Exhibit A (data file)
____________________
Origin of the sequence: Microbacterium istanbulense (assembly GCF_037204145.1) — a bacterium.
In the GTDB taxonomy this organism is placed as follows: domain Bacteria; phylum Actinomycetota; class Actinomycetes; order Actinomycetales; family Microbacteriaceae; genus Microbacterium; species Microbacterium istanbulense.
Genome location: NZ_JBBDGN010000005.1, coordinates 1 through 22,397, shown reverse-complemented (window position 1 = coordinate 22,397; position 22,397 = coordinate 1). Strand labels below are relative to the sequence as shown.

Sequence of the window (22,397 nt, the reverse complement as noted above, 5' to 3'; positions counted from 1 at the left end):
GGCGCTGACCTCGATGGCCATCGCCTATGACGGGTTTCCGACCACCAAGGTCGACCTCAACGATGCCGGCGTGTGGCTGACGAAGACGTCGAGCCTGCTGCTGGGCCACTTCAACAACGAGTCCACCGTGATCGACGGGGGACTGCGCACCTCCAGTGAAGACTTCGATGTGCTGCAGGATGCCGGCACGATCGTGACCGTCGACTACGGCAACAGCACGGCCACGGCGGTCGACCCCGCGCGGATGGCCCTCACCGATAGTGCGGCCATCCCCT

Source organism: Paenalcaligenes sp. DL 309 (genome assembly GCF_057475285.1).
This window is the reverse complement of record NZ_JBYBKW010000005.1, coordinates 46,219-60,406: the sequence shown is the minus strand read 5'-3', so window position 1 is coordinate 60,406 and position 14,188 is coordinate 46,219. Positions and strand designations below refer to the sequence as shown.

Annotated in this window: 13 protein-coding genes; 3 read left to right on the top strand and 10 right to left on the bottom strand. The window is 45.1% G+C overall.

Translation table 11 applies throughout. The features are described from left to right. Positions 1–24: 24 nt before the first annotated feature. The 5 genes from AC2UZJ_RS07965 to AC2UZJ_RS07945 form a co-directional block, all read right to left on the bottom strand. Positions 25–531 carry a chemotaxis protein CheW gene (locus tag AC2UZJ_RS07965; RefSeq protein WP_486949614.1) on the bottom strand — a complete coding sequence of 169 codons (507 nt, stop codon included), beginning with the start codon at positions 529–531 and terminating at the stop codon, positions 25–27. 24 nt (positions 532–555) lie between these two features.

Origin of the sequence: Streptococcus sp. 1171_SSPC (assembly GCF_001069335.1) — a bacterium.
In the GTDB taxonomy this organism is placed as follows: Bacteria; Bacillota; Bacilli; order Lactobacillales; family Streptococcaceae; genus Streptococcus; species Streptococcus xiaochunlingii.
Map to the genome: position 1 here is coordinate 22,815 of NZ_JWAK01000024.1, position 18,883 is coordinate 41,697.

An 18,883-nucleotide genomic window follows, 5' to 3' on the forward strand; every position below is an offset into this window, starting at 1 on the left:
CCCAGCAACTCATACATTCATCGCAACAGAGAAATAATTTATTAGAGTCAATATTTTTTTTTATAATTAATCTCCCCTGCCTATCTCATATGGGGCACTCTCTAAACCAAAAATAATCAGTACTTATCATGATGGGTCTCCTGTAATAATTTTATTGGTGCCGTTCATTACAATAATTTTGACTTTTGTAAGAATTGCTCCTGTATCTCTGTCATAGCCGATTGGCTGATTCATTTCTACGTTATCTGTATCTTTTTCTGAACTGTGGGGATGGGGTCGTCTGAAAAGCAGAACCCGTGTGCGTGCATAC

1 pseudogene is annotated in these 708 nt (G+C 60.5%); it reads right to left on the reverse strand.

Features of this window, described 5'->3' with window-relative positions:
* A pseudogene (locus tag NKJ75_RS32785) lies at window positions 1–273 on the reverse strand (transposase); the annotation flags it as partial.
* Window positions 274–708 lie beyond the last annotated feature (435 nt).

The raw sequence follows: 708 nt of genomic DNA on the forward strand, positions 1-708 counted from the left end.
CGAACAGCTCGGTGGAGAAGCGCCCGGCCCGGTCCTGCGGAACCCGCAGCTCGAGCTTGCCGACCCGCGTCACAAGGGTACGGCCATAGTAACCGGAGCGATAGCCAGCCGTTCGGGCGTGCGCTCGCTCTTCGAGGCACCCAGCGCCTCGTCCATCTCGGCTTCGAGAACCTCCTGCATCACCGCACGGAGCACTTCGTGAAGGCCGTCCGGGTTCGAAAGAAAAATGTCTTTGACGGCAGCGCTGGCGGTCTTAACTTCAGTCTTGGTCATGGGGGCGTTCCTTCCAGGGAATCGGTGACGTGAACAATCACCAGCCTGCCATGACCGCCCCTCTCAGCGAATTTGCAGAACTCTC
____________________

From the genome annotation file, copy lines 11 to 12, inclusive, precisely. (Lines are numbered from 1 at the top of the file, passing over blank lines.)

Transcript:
In the GTDB taxonomy this organism is placed as follows: Bacteria; Bacillota; Bacilli; order Lactobacillales; family Streptococcaceae; genus Streptococcus; species Streptococcus xiaochunlingii.
Map to the genome: position 1 here is coordinate 22,815 of NZ_JWAK01000024.1, position 18,883 is coordinate 41,697.